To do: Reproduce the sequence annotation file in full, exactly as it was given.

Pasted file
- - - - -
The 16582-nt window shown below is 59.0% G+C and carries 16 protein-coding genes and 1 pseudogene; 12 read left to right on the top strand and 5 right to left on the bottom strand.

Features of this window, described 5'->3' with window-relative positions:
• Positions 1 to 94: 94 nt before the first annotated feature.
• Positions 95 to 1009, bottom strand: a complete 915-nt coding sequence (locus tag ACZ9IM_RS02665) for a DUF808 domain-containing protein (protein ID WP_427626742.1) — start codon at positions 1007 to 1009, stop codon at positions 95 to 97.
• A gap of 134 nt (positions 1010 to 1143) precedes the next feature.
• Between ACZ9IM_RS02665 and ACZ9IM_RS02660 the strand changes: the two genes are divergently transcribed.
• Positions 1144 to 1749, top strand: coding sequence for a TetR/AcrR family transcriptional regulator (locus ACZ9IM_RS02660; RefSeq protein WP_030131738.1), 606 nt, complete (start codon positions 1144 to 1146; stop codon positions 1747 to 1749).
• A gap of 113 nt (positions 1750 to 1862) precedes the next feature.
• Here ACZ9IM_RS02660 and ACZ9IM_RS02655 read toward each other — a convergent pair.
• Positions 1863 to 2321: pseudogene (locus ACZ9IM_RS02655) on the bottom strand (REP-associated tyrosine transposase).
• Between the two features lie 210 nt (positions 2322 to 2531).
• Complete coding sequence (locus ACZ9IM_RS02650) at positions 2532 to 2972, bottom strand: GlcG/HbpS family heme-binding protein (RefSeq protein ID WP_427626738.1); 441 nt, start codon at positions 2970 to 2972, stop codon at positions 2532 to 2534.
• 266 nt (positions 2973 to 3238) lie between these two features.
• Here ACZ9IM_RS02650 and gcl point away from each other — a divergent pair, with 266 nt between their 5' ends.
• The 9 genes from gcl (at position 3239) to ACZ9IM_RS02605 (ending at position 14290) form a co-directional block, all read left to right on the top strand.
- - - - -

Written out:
The 16582-nt window shown below is 59.0% G+C and carries 16 protein-coding genes and 1 pseudogene; 12 read left to right on the top strand and 5 right to left on the bottom strand.

Features of this window, described 5'->3' with window-relative positions:
• Positions 1 to 94: 94 nt before the first annotated feature.
• Positions 95 to 1009, bottom strand: a complete 915-nt coding sequence (locus tag ACZ9IM_RS02665) for a DUF808 domain-containing protein (protein ID WP_427626742.1) — start codon at positions 1007 to 1009, stop codon at positions 95 to 97.
• A gap of 134 nt (positions 1010 to 1143) precedes the next feature.
• Between ACZ9IM_RS02665 and ACZ9IM_RS02660 the strand changes: the two genes are divergently transcribed.
• Positions 1144 to 1749, top strand: coding sequence for a TetR/AcrR family transcriptional regulator (locus ACZ9IM_RS02660; RefSeq protein WP_030131738.1), 606 nt, complete (start codon positions 1144 to 1146; stop codon positions 1747 to 1749).
• A gap of 113 nt (positions 1750 to 1862) precedes the next feature.
• Here ACZ9IM_RS02660 and ACZ9IM_RS02655 read toward each other — a convergent pair.
• Positions 1863 to 2321: pseudogene (locus ACZ9IM_RS02655) on the bottom strand (REP-associated tyrosine transposase).
• Between the two features lie 210 nt (positions 2322 to 2531).
• Complete coding sequence (locus ACZ9IM_RS02650) at positions 2532 to 2972, bottom strand: GlcG/HbpS family heme-binding protein (RefSeq protein ID WP_427626738.1); 441 nt, start codon at positions 2970 to 2972, stop codon at positions 2532 to 2534.
• 266 nt (positions 2973 to 3238) lie between these two features.
• Here ACZ9IM_RS02650 and gcl point away from each other — a divergent pair, with 266 nt between their 5' ends.
• The 9 genes from gcl (at position 3239) to ACZ9IM_RS02605 (ending at position 14290) form a co-directional block, all read left to right on the top strand.